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Historically, a buyer was responsible for understanding what he or she was buying and under what terms. Known as "cavet emptor," a Latin term meaning "let the buyer beware," this perspective allowed sellers to use any tactics available to convince a potential buyer to purchase their goods or services. Eventually, jurisdictions around the world began to enact legislation aimed at protecting consumers by declaring many practices to be unfair trade practices. Jurisdictions will differ with regard to what they consider to be unfair trade practices; however, most focus on practices that are intended to mislead or deceive consumers.
A number of countries around the world have enacted national legislation aimed at preventing sellers of goods or services to use deceptive, fraudulent, or confusing tactics to convince consumers to purchase their goods or services. Examples of countries and their corresponding legislation include: Barbados — The Consumer Protection Act; Australia — Trade Practices Act of 1974; and the European Union — Consumer Protection for Unfair Trading Regulations. Within the United States, individual states have enacted legislation that address issues related to unfair trade practices.
Most legislation directed at unfair trade practices makes it illegal to intentionally deceive or lie to consumers, or to use fraudulent or confusing advertising in an attempt to sell goods or services. More specifically, laws often prohibit advertising that is likely to confuse or outright deceive consumer regarding the origins, manufacturer, or sponsorship of a good. For example, an advertisement that insinuates that a product has been endorsed by a reputable person or organization, when, in fact, it has not, may be a violation of an unfair trade practices law.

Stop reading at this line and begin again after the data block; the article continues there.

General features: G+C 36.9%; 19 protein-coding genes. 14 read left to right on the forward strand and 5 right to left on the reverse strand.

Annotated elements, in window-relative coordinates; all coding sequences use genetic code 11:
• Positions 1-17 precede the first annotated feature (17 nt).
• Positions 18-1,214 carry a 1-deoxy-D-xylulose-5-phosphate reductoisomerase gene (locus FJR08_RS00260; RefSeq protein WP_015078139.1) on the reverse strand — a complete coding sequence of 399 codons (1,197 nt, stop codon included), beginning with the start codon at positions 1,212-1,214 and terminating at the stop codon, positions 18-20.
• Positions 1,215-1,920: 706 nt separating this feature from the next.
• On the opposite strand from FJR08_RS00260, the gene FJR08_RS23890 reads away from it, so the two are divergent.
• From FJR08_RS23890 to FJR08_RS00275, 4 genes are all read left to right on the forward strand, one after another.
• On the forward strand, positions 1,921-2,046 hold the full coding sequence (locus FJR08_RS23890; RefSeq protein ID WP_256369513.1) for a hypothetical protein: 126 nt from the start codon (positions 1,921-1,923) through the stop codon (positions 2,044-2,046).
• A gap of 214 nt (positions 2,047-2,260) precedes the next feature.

Other common provision in legislation aimed at preventing unfair trade practices include prohibitions against claiming that a good contains ingredients which it does not contain, or that a product is new, when it is used. Laws also frequently prevent the advertisement of one good when the seller plans to actually sell another good to the consumer. Claims of the possibility of winning a prize for purchasing a good or service may also be prohibited, unless the seller actually follows through with awarding the prizes advertised.
Laws enacted to combat unfair trade practices may also address the manner in which a seller may contact consumers in an attempt to sell goods or services. Some laws prohibit telemarketing by sellers, or limit the time or manner in which telemarketing may be used as a sales tool. Door-to-door sales may also be regulated in unfair trade practices legislation. With both telemarketing and door-to-door sales, most laws require the seller to identify who he or she is and the purpose of the call or visit immediately upon contact with the consumer.
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